Separate Input & Output
When you read a book or a report or a website, we read from top to bottom and from left to right. Remember that setup when you create a spreadsheet and follow this structure, both within a worksheet and between them. We advise to distinguish separate input & output sheets as well as sheets for calculations, documentation and dashboards.
The Rule of Thumb
Did you ever get a visit from an accountant? Did they check that one important spreadsheet containing the investment plans? Maybe they asked questions like: What are the input values? What are the assumptions the calculations are based on? Can you give an example of a calculation? Where are the conclusions?
These are moments you will benefit from a clear Excel model. The rule of thumb is: Separate input & output. That really improves readability. When we zoom into this further, we reach these types that a worksheet can have:
Use 1 table per worksheet in input sheets. Make a difference between dynamic data that is gathered from outside systems, for example imported data from a CMR system, and data within the spreadsheet such as calculations. Place references as close to the data as possible and make them explicit, for example by using a color coding. That makes the accountant happy.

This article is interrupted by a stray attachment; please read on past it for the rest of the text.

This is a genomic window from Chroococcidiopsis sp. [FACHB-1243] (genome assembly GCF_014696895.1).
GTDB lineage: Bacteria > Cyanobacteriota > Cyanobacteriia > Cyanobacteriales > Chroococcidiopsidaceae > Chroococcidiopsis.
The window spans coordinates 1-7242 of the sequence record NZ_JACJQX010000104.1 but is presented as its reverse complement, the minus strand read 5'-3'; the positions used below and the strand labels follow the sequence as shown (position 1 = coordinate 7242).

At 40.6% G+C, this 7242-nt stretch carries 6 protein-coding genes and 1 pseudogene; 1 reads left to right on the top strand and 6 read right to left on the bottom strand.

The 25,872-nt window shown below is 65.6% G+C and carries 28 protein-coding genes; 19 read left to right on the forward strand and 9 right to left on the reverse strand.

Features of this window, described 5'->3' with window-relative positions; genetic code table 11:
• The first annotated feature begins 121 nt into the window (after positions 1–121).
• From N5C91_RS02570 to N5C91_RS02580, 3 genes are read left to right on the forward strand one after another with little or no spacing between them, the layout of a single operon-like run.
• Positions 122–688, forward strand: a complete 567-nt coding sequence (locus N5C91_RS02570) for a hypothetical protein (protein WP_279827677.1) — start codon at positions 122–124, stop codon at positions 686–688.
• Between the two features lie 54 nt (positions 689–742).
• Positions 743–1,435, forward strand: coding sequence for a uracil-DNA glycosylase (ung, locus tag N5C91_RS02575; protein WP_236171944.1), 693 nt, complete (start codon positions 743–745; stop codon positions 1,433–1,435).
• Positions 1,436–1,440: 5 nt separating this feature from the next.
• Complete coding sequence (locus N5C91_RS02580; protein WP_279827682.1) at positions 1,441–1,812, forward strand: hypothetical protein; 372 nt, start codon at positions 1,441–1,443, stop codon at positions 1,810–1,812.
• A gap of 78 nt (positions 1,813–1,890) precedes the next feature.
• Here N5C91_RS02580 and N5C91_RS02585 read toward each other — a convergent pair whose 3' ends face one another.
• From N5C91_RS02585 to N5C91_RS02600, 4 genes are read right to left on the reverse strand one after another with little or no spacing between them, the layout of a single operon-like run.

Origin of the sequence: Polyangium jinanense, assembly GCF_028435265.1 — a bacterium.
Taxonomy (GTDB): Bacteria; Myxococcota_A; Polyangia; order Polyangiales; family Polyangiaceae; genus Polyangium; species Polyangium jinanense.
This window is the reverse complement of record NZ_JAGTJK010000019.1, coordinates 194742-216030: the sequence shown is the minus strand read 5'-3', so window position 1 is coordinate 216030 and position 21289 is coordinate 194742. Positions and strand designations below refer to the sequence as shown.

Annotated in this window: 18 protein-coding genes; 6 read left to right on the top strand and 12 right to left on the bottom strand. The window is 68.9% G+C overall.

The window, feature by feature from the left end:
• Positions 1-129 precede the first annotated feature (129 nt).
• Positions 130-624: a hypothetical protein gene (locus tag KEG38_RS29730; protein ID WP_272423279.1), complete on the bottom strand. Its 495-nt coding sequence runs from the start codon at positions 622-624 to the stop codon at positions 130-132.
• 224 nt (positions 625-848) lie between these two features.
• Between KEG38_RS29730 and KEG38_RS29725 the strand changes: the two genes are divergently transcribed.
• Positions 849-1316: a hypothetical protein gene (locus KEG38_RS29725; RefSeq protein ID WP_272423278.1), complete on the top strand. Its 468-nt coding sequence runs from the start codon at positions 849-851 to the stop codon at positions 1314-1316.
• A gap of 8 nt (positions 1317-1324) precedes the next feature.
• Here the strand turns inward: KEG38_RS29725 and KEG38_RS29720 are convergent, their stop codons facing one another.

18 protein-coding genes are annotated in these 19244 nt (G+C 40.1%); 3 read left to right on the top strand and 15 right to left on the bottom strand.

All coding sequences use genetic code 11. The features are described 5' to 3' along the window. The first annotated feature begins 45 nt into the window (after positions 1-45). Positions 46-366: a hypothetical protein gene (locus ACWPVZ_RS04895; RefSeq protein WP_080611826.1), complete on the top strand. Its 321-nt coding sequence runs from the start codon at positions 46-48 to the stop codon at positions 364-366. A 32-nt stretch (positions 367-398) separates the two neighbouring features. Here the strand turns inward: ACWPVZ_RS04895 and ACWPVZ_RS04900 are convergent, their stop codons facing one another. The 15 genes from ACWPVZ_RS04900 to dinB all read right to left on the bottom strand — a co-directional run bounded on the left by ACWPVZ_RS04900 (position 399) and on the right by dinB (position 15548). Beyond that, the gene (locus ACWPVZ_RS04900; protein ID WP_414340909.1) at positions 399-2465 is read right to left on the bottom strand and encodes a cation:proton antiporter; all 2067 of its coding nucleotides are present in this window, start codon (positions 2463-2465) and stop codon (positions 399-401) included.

In the calculation worksheets you store information which does not change day to day. These worksheets are sober and purely functional, and use input data to draw conclusions. Remember that a spreadsheet stays in use for about 5 years, so things can change also in calculation worksheets.
In the output sheets, we give an overview of the conclusions that can be drawn from the input data and calculations. Use tabels, charts and nice layouting. Also think about making worksheets printable by changing the margins. This is even more important for higher ranked managers.
There is one special category of worksheets, those meant for documentation. Use them to explain the functionality of calculations and the source of input data. Other sheets like this are version control sheets and index sheets.
Some spreadsheet users love the use of so-called dashboards: worksheets that contain input, output and calculations together. While dashboards disrupt the flow of data, and the clear separation of input and output, they can be very insightful when modeling dynamic processes.
We do advise to minimize them, use maximum 1 or 2 (depending on the size of the spreadsheet) and make it clear this is a dashboard worksheet.
It is important to recognize different roles a worksheet can play, and make deliberate choices when creating a spreadsheet. We often encounter mixed sheets that are messy and confusing.
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